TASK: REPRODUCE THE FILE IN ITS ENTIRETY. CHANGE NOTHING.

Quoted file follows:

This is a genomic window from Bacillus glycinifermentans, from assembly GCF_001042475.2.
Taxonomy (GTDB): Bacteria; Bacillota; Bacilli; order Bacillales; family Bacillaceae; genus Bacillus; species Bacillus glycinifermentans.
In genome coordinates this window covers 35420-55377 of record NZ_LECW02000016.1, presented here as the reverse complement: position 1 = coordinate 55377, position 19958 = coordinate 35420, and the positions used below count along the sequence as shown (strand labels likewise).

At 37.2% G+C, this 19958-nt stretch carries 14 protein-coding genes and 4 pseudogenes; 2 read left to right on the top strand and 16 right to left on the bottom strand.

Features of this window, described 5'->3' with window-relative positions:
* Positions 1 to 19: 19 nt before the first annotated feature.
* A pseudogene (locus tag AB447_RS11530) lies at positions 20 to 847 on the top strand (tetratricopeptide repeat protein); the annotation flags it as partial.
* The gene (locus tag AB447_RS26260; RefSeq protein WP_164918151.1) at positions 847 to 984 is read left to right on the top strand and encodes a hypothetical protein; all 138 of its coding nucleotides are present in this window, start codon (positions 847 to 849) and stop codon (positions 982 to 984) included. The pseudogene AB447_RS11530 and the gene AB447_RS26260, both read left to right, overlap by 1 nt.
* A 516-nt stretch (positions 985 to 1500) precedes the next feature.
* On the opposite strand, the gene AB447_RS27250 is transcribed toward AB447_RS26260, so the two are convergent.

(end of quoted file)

This is a genomic window from Bacillus glycinifermentans, from assembly GCF_001042475.2.
Taxonomy (GTDB): Bacteria; Bacillota; Bacilli; order Bacillales; family Bacillaceae; genus Bacillus; species Bacillus glycinifermentans.
In genome coordinates this window covers 35420-55377 of record NZ_LECW02000016.1, presented here as the reverse complement: position 1 = coordinate 55377, position 19958 = coordinate 35420, and the positions used below count along the sequence as shown (strand labels likewise).

At 37.2% G+C, this 19958-nt stretch carries 14 protein-coding genes and 4 pseudogenes; 2 read left to right on the top strand and 16 right to left on the bottom strand.

Features of this window, described 5'->3' with window-relative positions:
* Positions 1 to 19: 19 nt before the first annotated feature.
* A pseudogene (locus tag AB447_RS11530) lies at positions 20 to 847 on the top strand (tetratricopeptide repeat protein); the annotation flags it as partial.
* The gene (locus tag AB447_RS26260; RefSeq protein WP_164918151.1) at positions 847 to 984 is read left to right on the top strand and encodes a hypothetical protein; all 138 of its coding nucleotides are present in this window, start codon (positions 847 to 849) and stop codon (positions 982 to 984) included. The pseudogene AB447_RS11530 and the gene AB447_RS26260, both read left to right, overlap by 1 nt.
* A 516-nt stretch (positions 985 to 1500) precedes the next feature.
* On the opposite strand, the gene AB447_RS27250 is transcribed toward AB447_RS26260, so the two are convergent.